Farm & Rural
July 30, 2023
Crime Prevention
How to protect your farm from crime

How to protect your farm from crime

If you live or work on a farm, keeping sheds, gates, tanks and storage areas locked with heavy duty padlocks, cables and chains can help you protect your property from thieves.

Farms are relatively easy targets for thieves because they’re often isolated and easy to access. By being vigilant about security, and taking some simple steps, you can help making it a lot harder for thieves to enter your farm and steal your machinery, fuel or livestock or equipment.

Keep sheds locked

  • Try to position sheds where they can be seen from your house. 
  • Build them from strong materials with heavy duty roller doors or metal gates and good quality padlocks. 
  • Consider installing sensor lights and security alarms.

Fencing and gates

  • Regularly check your boundary fences to ensure they’re in good condition. 
  • Gates should be strong, mounted securely to corner posts and locked with heavy duty chains and padlocks.

Protect your fuel

  • Lock your fuel tank with a strong padlock, ideally at the cut-off valve. 
  • When you’re not using the tank, close and lock the valves and switch off the pump. 
  • Place your tanks where they can’t be seen from the road. 
  • Consider installing underground tanks if you don’t already have them.

Secure your firearms

  • Make sure your firearms are registered and you hold the appropriate licene
  • Secure your firearms in locked cabinets that meet legal requirements.
  • Lock up ammunition and magazines separately. 
  • Don’t leave firearms unattended or in unlocked vehicles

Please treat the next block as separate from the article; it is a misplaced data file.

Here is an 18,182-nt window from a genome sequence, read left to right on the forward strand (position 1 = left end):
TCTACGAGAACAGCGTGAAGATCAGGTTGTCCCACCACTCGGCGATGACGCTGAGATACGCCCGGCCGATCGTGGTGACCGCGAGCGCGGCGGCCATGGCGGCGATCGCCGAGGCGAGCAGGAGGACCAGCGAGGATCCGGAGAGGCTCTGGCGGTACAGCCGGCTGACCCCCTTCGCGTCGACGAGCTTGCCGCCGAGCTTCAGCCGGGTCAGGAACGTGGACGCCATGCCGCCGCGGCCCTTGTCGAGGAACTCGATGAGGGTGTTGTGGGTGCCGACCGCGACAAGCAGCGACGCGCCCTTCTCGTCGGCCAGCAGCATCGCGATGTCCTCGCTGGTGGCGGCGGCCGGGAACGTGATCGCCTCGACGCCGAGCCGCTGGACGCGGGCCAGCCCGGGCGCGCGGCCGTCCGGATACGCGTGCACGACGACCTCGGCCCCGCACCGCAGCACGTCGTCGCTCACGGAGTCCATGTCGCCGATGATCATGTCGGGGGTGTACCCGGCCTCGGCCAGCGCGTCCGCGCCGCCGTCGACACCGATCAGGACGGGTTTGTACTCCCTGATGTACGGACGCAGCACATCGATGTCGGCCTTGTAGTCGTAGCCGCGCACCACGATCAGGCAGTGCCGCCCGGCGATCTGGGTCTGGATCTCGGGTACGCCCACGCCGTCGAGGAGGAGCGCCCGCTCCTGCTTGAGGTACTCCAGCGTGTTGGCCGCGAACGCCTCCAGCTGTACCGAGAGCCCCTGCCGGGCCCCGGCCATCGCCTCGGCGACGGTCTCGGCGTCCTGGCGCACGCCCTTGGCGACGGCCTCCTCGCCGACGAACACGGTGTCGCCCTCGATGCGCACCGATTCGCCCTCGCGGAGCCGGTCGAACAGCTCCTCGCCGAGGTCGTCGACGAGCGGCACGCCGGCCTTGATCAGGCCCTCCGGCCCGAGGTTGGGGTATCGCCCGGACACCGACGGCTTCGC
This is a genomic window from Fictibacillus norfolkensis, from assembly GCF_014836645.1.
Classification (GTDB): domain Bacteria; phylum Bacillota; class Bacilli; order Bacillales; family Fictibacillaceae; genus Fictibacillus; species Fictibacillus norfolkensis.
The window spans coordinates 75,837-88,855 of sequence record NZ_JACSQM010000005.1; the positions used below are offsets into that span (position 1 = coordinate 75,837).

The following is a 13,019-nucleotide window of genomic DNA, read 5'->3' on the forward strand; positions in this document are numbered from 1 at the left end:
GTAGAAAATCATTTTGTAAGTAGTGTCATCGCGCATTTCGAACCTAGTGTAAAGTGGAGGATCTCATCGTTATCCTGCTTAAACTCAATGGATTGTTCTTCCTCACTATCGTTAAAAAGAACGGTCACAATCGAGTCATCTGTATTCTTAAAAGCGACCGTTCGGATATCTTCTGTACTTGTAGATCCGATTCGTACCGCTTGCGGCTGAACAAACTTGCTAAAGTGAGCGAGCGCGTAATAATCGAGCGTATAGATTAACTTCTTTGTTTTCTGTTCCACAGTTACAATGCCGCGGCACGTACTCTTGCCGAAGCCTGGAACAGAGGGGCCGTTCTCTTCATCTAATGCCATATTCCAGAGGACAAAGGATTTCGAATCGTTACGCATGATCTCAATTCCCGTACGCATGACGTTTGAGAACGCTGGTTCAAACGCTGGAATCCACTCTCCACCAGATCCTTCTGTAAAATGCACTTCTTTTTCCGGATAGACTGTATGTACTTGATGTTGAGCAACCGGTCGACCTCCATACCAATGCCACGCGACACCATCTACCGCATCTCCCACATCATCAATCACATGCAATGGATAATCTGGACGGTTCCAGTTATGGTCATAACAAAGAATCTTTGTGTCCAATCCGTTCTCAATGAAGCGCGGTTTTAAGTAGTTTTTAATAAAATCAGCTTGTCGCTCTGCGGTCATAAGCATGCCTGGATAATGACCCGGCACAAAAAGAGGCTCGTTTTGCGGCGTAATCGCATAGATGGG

• Don’t store the keys to your gun safe in spots that are easy to access.
  • If a property is unoccupied or rarely visited, or you’re going to be away for a long period, consider storing your guns with a firearms dealer or trusted licence holder.

Deter trespassers

  • Place “no trespassing” and “private property” signs at entries to your property, along boundary fences and access roads to paddocks. 
  • Put up signs warning that equipment is marked and the property has alarms and security cameras.

Keep good stock records

  • Keep accurate records of all your livestock, including ID, numbers, purchases, sales, births and deaths. 
  • Take photos and videos of your livestock to help identify them if they’re stolen.
  • Make sure National Livestock Identification System (NLIS) tags are correct and up-to-date and tag animals when they’re young – don’t wait until sale time. 
  • Keep receipts of any purchases so you can prove ownership.

Keep an eye on your stock

  • Check your stock regularly – especially those you can’t see them from the house. Count and recount them
  • Check the gates and fences where stock are grazing as often as you can – to make sure they’re keeping your stock in and thieves out. 
  • Keep gates closed and locked. 
  • Remember – no matter how small your loss, always report livestock theft.
  • Keep track of any agisted stock and their markings.